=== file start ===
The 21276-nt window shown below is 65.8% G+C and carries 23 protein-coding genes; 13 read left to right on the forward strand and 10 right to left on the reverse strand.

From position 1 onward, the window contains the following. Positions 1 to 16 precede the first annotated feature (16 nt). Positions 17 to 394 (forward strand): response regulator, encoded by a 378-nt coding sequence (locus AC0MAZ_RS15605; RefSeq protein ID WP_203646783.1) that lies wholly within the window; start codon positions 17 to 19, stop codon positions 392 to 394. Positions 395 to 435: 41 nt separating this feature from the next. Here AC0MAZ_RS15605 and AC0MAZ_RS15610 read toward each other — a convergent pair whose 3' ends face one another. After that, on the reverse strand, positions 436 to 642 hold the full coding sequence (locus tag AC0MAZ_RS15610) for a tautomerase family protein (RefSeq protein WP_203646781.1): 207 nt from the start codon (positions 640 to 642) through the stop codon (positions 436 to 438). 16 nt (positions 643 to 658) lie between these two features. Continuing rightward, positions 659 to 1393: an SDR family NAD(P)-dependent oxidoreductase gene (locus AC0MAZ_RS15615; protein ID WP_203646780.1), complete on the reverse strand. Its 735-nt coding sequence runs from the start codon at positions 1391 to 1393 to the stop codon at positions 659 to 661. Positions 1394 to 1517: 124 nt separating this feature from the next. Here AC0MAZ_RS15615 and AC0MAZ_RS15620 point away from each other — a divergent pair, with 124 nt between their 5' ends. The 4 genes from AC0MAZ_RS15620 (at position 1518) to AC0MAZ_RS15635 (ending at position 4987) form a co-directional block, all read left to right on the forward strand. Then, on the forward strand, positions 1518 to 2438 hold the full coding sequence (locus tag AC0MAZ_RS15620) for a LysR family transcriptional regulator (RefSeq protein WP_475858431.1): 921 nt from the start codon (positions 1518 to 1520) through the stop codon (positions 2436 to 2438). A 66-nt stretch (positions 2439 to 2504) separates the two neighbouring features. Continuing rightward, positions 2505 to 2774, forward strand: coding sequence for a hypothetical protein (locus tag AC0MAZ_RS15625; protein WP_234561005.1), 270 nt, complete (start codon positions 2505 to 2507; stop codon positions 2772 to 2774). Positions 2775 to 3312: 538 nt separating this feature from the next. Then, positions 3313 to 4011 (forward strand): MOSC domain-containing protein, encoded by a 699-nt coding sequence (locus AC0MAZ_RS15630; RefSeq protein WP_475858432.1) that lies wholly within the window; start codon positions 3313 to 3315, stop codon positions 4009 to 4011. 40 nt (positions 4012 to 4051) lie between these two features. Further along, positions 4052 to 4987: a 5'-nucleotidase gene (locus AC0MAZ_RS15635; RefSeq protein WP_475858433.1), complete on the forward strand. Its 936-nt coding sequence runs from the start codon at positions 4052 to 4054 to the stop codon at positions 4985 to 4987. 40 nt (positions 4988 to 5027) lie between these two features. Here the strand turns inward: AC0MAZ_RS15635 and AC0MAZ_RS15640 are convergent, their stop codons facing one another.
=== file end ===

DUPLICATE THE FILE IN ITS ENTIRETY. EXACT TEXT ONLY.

The 21276-nt window shown below is 65.8% G+C and carries 23 protein-coding genes; 13 read left to right on the forward strand and 10 right to left on the reverse strand.

From position 1 onward, the window contains the following. Positions 1 to 16 precede the first annotated feature (16 nt). Positions 17 to 394 (forward strand): response regulator, encoded by a 378-nt coding sequence (locus AC0MAZ_RS15605; RefSeq protein ID WP_203646783.1) that lies wholly within the window; start codon positions 17 to 19, stop codon positions 392 to 394. Positions 395 to 435: 41 nt separating this feature from the next. Here AC0MAZ_RS15605 and AC0MAZ_RS15610 read toward each other — a convergent pair whose 3' ends face one another. After that, on the reverse strand, positions 436 to 642 hold the full coding sequence (locus tag AC0MAZ_RS15610) for a tautomerase family protein (RefSeq protein WP_203646781.1): 207 nt from the start codon (positions 640 to 642) through the stop codon (positions 436 to 438). 16 nt (positions 643 to 658) lie between these two features. Continuing rightward, positions 659 to 1393: an SDR family NAD(P)-dependent oxidoreductase gene (locus AC0MAZ_RS15615; protein ID WP_203646780.1), complete on the reverse strand. Its 735-nt coding sequence runs from the start codon at positions 1391 to 1393 to the stop codon at positions 659 to 661. Positions 1394 to 1517: 124 nt separating this feature from the next. Here AC0MAZ_RS15615 and AC0MAZ_RS15620 point away from each other — a divergent pair, with 124 nt between their 5' ends. The 4 genes from AC0MAZ_RS15620 (at position 1518) to AC0MAZ_RS15635 (ending at position 4987) form a co-directional block, all read left to right on the forward strand. Then, on the forward strand, positions 1518 to 2438 hold the full coding sequence (locus tag AC0MAZ_RS15620) for a LysR family transcriptional regulator (RefSeq protein WP_475858431.1): 921 nt from the start codon (positions 1518 to 1520) through the stop codon (positions 2436 to 2438). A 66-nt stretch (positions 2439 to 2504) separates the two neighbouring features. Continuing rightward, positions 2505 to 2774, forward strand: coding sequence for a hypothetical protein (locus tag AC0MAZ_RS15625; protein WP_234561005.1), 270 nt, complete (start codon positions 2505 to 2507; stop codon positions 2772 to 2774). Positions 2775 to 3312: 538 nt separating this feature from the next. Then, positions 3313 to 4011 (forward strand): MOSC domain-containing protein, encoded by a 699-nt coding sequence (locus AC0MAZ_RS15630; RefSeq protein WP_475858432.1) that lies wholly within the window; start codon positions 3313 to 3315, stop codon positions 4009 to 4011. 40 nt (positions 4012 to 4051) lie between these two features. Further along, positions 4052 to 4987: a 5'-nucleotidase gene (locus AC0MAZ_RS15635; RefSeq protein WP_475858433.1), complete on the forward strand. Its 936-nt coding sequence runs from the start codon at positions 4052 to 4054 to the stop codon at positions 4985 to 4987. 40 nt (positions 4988 to 5027) lie between these two features. Here the strand turns inward: AC0MAZ_RS15635 and AC0MAZ_RS15640 are convergent, their stop codons facing one another.